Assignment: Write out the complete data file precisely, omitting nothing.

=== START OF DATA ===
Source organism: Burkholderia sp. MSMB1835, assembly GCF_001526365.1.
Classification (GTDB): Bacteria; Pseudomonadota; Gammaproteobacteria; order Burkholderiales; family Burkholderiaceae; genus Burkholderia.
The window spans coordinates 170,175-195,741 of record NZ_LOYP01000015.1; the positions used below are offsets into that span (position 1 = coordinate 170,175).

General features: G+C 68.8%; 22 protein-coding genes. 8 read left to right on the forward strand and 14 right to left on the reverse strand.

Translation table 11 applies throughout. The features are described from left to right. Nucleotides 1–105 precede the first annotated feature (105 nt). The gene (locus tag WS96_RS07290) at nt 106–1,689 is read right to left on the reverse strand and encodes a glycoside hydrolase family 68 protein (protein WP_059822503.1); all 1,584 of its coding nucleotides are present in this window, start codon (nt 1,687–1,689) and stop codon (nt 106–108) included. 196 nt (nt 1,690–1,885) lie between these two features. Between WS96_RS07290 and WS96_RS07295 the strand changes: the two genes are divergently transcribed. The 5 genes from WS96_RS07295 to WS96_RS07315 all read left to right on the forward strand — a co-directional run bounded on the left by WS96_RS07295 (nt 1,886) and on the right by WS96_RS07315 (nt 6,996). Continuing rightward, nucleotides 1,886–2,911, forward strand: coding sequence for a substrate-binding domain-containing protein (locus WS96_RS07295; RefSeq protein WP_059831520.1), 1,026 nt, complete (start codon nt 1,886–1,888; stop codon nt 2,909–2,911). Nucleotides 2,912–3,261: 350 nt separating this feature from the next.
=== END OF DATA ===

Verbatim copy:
Source organism: Burkholderia sp. MSMB1835, assembly GCF_001526365.1.
Classification (GTDB): Bacteria; Pseudomonadota; Gammaproteobacteria; order Burkholderiales; family Burkholderiaceae; genus Burkholderia.
The window spans coordinates 170,175-195,741 of record NZ_LOYP01000015.1; the positions used below are offsets into that span (position 1 = coordinate 170,175).

General features: G+C 68.8%; 22 protein-coding genes. 8 read left to right on the forward strand and 14 right to left on the reverse strand.

Translation table 11 applies throughout. The features are described from left to right. Nucleotides 1–105 precede the first annotated feature (105 nt). The gene (locus tag WS96_RS07290) at nt 106–1,689 is read right to left on the reverse strand and encodes a glycoside hydrolase family 68 protein (protein WP_059822503.1); all 1,584 of its coding nucleotides are present in this window, start codon (nt 1,687–1,689) and stop codon (nt 106–108) included. 196 nt (nt 1,690–1,885) lie between these two features. Between WS96_RS07290 and WS96_RS07295 the strand changes: the two genes are divergently transcribed. The 5 genes from WS96_RS07295 to WS96_RS07315 all read left to right on the forward strand — a co-directional run bounded on the left by WS96_RS07295 (nt 1,886) and on the right by WS96_RS07315 (nt 6,996). Continuing rightward, nucleotides 1,886–2,911, forward strand: coding sequence for a substrate-binding domain-containing protein (locus WS96_RS07295; RefSeq protein WP_059831520.1), 1,026 nt, complete (start codon nt 1,886–1,888; stop codon nt 2,909–2,911). Nucleotides 2,912–3,261: 350 nt separating this feature from the next.